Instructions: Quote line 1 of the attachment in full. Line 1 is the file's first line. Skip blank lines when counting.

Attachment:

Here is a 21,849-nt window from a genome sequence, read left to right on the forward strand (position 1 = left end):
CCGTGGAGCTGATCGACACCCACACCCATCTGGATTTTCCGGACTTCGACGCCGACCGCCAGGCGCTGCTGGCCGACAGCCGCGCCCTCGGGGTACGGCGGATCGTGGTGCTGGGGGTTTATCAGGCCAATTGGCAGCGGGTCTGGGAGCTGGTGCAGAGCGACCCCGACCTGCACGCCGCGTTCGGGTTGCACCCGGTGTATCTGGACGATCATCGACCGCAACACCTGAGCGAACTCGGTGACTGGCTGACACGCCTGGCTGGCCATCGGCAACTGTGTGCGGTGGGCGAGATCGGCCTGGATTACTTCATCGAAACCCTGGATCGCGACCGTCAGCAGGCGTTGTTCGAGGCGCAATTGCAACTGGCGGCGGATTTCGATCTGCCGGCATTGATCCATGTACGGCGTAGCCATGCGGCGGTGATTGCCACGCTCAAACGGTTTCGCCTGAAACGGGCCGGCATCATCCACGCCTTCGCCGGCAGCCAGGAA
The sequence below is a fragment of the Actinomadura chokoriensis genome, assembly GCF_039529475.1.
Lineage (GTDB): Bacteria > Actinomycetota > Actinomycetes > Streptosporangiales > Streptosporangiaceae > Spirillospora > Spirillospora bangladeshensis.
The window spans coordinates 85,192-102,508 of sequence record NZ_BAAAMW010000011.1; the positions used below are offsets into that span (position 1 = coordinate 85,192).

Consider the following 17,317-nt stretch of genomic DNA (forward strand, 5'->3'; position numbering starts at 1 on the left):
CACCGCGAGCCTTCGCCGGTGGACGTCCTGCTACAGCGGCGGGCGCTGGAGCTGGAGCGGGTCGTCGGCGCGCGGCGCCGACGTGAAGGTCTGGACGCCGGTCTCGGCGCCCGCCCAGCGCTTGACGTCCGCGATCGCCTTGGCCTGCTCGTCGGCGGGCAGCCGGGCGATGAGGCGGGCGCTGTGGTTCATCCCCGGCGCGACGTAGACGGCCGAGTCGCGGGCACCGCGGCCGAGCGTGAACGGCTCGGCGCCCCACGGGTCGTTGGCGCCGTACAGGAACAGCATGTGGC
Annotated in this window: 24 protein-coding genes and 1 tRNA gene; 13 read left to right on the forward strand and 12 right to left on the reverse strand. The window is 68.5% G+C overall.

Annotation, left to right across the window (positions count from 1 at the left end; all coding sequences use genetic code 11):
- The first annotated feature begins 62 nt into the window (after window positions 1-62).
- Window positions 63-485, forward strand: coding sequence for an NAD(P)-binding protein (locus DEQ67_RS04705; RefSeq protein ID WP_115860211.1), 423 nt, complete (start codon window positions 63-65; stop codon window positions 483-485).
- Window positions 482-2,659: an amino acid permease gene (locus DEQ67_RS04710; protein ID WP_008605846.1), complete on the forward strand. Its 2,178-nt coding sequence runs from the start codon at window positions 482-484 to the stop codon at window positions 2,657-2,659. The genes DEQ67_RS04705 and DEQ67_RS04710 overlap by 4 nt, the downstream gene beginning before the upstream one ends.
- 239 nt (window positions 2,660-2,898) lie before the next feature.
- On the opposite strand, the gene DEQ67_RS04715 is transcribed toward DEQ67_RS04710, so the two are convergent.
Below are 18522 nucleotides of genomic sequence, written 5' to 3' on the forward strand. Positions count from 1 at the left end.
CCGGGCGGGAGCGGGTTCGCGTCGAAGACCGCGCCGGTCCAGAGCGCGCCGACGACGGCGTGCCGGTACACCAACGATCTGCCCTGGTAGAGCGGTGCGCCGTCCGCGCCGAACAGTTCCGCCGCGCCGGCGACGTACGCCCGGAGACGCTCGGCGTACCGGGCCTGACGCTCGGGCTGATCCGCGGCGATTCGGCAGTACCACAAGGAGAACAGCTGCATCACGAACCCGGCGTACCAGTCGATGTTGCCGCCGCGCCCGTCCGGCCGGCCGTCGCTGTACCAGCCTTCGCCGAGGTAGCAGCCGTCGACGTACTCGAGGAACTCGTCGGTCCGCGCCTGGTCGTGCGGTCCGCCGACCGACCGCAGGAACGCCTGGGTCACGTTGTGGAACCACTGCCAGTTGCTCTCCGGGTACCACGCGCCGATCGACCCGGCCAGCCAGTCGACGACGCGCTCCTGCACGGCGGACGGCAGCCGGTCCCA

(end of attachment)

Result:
Here is a 21,849-nt window from a genome sequence, read left to right on the forward strand (position 1 = left end):